The films at this year’s South By Southwest (SXSW) Festival Online 2021 beautifully represented the shared experiences of people around the world — battling the pandemic, oppressive regimes, racial caste systems and the climate crisis.
While being culturally fluid is not an emerging trend, there is an emerging trend of highlighting the stories of those who straddle more than one culture or race. Often times those who have a foot in many cultures struggle to feel an authentic sense of belonging and may find creating community a challenge.
SXSW is not just a festival that happens once a year in Austin. It’s a global community that enriches my life all year round.Amy Webb, founder of the Future Today Institute during her presentation on emerging trends for 2021.
Due to the proliferation of online gatherings, it has become quite apparent that contact and collaboration are not limited to one festival but ongoing work throughout the year. Keep an eye out for our Culturs festival favorites in the coming months as films are distributed.
SXSW — Short Not Sweet
Shorts (films no longer than 40 minutes) are a draw for festival goers and for the filmmaker. Accolades from the audiences and the critics can lead to turning a short into a full-length feature. One of our favorites was also a jury favorite: “Nuevo Rico” won best animated short and was directed by Kristian Mercado. It is an incredible futuristic vision told through music and vibrant animation in a style that is uniquely Mercado’s.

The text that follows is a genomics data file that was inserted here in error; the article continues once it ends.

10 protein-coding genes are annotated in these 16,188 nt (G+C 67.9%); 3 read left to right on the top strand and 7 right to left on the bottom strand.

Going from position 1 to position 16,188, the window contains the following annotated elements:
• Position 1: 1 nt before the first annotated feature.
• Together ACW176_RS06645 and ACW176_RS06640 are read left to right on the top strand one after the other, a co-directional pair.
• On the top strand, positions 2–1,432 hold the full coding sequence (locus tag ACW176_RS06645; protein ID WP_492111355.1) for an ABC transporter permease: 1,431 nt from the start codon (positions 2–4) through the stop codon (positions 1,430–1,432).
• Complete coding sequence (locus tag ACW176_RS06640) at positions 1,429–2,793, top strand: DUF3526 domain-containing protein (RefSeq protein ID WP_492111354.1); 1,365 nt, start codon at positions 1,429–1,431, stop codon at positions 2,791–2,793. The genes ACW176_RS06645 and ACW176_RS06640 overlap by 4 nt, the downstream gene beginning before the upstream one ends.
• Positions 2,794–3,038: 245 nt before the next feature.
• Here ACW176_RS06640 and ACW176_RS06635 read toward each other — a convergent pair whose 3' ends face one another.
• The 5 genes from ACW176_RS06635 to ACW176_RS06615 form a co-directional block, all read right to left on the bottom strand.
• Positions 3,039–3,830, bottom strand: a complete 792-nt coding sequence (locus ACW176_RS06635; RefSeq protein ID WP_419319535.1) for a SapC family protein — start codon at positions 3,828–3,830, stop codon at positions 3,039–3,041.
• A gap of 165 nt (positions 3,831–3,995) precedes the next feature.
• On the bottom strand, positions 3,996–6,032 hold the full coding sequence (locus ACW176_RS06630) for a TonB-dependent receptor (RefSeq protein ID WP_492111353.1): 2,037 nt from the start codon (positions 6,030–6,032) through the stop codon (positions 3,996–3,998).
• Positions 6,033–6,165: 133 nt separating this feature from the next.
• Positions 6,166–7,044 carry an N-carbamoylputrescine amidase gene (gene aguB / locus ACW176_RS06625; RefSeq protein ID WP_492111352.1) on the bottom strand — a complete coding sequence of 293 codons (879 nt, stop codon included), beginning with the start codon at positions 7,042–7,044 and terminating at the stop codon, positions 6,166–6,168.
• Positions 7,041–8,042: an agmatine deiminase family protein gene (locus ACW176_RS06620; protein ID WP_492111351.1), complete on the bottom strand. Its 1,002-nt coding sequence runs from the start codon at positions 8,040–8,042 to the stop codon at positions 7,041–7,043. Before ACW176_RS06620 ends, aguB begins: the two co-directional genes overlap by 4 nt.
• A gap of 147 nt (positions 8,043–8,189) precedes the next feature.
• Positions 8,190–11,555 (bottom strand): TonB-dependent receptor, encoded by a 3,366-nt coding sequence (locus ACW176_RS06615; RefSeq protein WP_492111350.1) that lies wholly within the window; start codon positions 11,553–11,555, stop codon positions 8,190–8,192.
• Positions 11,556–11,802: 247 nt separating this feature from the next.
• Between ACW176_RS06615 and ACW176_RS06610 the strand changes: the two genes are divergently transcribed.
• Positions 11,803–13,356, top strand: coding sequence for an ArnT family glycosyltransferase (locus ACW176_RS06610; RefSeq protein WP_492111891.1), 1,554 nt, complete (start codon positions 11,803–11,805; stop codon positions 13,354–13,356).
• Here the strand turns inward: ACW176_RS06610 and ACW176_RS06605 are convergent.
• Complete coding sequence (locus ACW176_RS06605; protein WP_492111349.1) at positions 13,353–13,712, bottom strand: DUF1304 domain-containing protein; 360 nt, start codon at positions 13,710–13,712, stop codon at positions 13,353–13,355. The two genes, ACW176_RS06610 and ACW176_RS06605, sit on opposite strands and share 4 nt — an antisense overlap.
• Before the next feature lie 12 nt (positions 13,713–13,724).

This award-winning short film is currently playing through the festival circuit. Click here to see where it is possible to screen in the future.
“Chuj Boys of Summer” is the story of a Guatemalan teenager beginning his new life in rural Colorado. The film won the MailChimp Support the Shorts competition at SXSW. More than 25 short films are now available to watch for free on Mailchimp Presents.
(Editor’s Note: We want your reviews! After you watch tag @cultursmag and use the hashtags #SXSW #SupportTheShorts with your “short review!” Show these incredible SXSW filmmakers from around the world some love using #SupportTheShorts.)
SXSW — Untold Stories: Women
A premiere at top-tier film festivals such as Sundance, Tribeca, or Cannes is an honor and potential boon. Another emerging trend is for industry reps to scout film festivals for buzzy films and purchase those films for extremely high prices. If a film becomes an international “festival darling,” this reputation can bolster the success of a film outside of the creators nation of origin.
Hopefully, this will be the case with “Trapped.” Directed by boundary-pushing female director Manal Khaled, “Trapped” boasts an all-female cast and a primarily female crew.
“Trapped” revolves around a number of women from different walks of life whose destinies are tied together. As events unfold, the women reflect on the shackles imposed by a patriarchal society.